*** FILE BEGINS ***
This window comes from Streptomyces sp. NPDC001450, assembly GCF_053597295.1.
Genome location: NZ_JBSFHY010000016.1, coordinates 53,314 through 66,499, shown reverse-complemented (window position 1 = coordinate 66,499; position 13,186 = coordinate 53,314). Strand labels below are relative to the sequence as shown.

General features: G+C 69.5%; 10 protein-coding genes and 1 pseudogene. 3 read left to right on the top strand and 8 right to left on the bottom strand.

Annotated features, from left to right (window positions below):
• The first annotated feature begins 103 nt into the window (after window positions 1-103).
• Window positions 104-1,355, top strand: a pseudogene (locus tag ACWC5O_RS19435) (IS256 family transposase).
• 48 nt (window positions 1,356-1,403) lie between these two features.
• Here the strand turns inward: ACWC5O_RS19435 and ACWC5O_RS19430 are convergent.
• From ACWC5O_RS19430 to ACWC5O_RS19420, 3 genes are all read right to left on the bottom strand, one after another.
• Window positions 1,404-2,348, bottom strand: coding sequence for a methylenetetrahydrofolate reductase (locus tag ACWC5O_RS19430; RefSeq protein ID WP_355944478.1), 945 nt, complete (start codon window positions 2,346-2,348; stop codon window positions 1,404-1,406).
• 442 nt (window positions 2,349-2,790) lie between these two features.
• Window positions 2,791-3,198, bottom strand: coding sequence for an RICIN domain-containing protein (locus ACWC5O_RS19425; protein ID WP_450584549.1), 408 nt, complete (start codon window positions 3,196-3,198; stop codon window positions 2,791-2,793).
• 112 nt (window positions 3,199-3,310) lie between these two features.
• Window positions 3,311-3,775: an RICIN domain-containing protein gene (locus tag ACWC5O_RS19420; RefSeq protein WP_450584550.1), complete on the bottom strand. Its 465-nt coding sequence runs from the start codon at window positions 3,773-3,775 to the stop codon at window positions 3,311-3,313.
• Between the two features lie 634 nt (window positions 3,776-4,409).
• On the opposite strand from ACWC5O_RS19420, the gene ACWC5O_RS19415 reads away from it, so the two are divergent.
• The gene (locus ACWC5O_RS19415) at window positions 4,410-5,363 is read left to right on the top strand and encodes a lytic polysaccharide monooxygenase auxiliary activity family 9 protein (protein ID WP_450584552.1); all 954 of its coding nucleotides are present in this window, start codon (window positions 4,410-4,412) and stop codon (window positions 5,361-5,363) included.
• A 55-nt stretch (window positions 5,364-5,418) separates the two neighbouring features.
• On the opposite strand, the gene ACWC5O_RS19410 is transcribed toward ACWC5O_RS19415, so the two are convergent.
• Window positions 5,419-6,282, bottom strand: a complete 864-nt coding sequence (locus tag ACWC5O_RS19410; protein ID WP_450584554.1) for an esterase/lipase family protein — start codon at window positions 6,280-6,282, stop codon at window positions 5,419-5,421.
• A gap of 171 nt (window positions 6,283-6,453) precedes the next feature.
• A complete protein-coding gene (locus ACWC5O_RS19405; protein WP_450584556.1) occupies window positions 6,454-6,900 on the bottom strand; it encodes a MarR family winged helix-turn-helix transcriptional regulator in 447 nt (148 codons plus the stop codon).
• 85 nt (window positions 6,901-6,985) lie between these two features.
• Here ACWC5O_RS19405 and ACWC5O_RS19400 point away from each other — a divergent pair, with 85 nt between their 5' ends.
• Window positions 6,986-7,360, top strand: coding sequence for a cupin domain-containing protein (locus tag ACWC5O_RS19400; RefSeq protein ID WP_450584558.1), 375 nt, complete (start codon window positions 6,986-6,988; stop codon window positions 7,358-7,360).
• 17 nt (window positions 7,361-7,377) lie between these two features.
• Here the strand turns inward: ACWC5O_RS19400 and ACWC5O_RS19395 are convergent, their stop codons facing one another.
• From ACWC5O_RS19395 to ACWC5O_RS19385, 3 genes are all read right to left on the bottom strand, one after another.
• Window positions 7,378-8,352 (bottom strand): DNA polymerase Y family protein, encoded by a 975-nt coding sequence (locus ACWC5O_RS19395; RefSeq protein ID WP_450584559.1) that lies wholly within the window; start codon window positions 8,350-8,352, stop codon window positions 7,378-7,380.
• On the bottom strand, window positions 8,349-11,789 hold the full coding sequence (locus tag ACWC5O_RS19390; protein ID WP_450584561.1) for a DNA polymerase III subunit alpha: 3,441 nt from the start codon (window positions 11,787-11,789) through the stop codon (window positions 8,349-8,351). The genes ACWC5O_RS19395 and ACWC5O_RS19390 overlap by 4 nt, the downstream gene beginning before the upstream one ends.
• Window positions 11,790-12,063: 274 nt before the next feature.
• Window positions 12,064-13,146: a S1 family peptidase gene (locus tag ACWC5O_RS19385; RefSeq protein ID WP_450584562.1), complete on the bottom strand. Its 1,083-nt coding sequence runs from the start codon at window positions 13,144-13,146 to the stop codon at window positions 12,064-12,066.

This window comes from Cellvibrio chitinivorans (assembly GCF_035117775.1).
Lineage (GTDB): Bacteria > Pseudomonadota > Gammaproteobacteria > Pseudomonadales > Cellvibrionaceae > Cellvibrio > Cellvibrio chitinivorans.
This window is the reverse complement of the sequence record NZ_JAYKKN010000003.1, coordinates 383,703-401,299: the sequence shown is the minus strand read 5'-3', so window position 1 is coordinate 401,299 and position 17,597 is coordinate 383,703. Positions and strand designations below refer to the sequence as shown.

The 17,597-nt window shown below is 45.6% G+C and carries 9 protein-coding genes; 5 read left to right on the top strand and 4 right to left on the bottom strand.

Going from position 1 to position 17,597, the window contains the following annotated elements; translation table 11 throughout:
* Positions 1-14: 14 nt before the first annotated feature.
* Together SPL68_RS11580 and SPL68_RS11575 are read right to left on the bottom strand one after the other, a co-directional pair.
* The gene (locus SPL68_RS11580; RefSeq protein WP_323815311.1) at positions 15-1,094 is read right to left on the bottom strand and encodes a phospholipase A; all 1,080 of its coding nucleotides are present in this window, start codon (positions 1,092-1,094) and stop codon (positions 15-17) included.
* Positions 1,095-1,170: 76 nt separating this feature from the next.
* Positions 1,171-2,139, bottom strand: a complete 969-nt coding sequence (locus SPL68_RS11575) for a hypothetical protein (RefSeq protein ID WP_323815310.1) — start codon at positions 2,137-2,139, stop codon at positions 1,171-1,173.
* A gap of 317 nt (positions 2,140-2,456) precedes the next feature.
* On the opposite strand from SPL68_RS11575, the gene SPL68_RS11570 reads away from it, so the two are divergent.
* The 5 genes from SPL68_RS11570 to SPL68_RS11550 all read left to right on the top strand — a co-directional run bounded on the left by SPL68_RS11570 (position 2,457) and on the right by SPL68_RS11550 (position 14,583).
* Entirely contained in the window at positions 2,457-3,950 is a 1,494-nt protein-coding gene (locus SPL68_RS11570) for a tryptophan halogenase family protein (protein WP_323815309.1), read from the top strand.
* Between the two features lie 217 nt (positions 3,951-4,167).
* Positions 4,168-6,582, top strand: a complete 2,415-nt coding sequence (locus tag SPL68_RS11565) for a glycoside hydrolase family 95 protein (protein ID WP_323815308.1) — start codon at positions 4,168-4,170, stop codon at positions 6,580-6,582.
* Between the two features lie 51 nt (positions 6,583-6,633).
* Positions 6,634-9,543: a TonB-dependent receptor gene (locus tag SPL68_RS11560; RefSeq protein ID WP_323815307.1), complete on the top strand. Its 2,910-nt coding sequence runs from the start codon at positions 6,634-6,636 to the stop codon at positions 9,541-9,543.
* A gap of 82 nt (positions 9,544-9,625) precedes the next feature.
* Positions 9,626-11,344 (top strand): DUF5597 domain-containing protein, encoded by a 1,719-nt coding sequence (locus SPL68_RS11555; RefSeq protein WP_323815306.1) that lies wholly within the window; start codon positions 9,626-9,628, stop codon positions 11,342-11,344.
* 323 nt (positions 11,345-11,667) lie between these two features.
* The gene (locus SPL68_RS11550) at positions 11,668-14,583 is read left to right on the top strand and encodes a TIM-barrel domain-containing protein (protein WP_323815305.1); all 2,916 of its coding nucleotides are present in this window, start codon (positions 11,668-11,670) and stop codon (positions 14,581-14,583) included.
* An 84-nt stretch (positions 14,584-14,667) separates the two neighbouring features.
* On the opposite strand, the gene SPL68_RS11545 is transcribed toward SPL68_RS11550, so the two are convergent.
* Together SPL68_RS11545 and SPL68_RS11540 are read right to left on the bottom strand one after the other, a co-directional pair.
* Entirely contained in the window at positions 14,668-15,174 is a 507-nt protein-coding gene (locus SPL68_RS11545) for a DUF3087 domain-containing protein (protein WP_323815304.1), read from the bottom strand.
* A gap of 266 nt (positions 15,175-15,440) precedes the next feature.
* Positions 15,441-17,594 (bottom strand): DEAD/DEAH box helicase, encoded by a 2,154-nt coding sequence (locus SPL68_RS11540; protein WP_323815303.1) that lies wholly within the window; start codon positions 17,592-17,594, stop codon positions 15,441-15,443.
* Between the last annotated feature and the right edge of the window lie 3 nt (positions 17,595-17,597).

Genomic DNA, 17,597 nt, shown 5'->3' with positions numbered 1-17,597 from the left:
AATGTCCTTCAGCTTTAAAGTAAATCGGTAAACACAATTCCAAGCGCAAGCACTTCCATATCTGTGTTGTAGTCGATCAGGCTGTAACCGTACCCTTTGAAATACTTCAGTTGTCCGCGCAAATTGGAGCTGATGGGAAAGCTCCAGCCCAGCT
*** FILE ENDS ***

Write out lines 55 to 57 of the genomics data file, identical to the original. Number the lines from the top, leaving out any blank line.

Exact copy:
* An 84-nt stretch (positions 14,584-14,667) separates the two neighbouring features.
* On the opposite strand, the gene SPL68_RS11545 is transcribed toward SPL68_RS11550, so the two are convergent.
* Together SPL68_RS11545 and SPL68_RS11540 are read right to left on the bottom strand one after the other, a co-directional pair.